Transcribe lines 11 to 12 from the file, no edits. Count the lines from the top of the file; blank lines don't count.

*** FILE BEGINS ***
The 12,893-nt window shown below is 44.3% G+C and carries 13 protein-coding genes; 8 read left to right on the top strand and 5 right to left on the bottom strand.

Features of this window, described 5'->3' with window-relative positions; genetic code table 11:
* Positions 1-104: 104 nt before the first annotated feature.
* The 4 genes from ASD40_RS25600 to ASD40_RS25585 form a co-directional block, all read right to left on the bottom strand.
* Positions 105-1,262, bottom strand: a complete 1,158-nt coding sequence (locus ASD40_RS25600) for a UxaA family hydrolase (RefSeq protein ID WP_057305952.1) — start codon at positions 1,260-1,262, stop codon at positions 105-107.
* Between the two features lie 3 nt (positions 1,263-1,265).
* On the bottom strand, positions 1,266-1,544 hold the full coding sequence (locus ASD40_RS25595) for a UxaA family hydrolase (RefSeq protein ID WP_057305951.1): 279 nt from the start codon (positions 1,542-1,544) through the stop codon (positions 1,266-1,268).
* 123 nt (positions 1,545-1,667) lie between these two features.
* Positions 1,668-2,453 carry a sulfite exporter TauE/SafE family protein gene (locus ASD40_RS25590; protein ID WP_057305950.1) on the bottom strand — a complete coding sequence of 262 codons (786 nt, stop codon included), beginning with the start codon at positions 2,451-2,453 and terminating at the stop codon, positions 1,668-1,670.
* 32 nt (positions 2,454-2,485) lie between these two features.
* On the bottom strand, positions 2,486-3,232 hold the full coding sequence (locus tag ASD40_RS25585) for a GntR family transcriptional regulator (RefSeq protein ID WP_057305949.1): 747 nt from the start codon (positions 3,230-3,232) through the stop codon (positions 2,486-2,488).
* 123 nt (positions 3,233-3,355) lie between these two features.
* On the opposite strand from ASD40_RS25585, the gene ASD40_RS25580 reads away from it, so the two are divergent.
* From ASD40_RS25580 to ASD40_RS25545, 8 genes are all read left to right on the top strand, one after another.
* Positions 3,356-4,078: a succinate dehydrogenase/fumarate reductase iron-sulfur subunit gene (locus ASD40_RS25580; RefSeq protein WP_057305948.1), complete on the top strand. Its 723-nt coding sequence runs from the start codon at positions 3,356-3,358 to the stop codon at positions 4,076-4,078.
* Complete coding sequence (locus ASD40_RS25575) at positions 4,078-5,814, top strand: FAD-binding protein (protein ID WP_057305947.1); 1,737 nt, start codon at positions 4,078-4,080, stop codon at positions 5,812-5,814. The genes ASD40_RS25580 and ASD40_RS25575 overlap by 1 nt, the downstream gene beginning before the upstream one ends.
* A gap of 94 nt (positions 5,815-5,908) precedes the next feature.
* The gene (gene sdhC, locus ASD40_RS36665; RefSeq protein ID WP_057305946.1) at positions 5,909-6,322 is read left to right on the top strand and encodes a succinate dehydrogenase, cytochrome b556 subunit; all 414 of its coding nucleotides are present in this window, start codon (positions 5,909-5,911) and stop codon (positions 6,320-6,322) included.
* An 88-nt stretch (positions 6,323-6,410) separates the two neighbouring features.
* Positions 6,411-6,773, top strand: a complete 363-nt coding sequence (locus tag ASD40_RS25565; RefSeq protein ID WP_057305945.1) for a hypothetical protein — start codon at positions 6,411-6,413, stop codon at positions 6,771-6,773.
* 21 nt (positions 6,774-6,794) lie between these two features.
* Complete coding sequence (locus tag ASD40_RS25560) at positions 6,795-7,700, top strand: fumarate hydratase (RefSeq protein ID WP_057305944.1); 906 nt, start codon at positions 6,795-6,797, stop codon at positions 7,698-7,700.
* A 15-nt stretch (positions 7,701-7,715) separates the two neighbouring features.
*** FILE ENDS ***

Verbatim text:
* On the bottom strand, positions 2,486-3,232 hold the full coding sequence (locus tag ASD40_RS25585) for a GntR family transcriptional regulator (RefSeq protein ID WP_057305949.1): 747 nt from the start codon (positions 3,230-3,232) through the stop codon (positions 2,486-2,488).
* 123 nt (positions 3,233-3,355) lie between these two features.